Some people have difficulty distinguishing between good and lawful for cultural socialisation reasons (in the real world we are taught to collapse this distinction), but nevertheless they are in fact unrelated.

Lawful Evil

For example, it is entirely possible to be lawful evil. This type of character believes in order and authority above all else. He doesn't act out of "evilness", but out of self interest and to enforce the prevailing social order. Fictional example: Darth Vader (bringing order to the galaxy through ruthless oppression). The Lawful evil character is a common trope in film and television, and encompasses characters from bureaucrats to despots who work within the system to benefit themselves at the expense of others, either intentionally or through disregard.

In the real world, the exploitative (but law abiding) employer, the overzealous police officer, the soldier (essentially a mercenary for the state), the usurer (someone who lends you money knowing you will be trapped by the debt) or the member of an oppressive government (i.e. politician) are examples of lawful evil. They are highly immoral but obey the law and respect authority.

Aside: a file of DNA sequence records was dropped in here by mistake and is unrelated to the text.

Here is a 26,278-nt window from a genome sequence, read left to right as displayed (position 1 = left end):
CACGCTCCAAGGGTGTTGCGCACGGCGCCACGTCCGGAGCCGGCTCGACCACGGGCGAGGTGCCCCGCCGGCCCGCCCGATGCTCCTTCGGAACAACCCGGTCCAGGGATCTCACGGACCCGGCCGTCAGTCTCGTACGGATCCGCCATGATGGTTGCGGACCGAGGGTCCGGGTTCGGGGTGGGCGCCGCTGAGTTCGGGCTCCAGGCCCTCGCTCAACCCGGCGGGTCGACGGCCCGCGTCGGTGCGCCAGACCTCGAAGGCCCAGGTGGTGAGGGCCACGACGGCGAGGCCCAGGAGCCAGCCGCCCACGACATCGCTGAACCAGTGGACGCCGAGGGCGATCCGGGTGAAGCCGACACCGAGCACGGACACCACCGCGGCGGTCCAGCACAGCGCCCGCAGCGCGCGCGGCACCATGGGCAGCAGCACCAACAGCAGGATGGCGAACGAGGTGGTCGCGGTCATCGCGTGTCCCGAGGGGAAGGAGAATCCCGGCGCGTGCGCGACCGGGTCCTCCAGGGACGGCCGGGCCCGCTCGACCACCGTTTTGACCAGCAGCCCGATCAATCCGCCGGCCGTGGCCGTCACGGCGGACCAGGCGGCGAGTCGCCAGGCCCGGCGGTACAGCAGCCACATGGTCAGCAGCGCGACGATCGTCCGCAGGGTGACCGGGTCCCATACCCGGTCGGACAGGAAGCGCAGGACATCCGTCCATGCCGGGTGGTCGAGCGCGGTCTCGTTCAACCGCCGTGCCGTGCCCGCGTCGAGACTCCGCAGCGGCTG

Chaotic Good

At the opposite end of the spectrum is the chaotic good character. This is the Robin Hood archetype who does good irrespective of the law. He doesn't necessarily set out to break the law, but he's perfectly willing to do so to achieve a good outcome. Han Solo is another chaotic good character.

In the real world, the revolutionary fighting for freedom or justice, and citizens who engage in civil disobedience to protest some injustice are examples of chaotic good. You would find this kind of person working for Sea Shepherd or Greenpeace, or joining a revolutionary organisation. They are driven by morality and are willing to break the law if they feel it is unjust and doing so will lead to a better outcome for everyone.

The Druid

Application of good is somewhat subjective to the character's values, however good aligned characters are generally concerned with the wellbeing of others and society in general, and hold honesty and loyalty to other good characters as important values. They are highly moral, and sometimes criminal.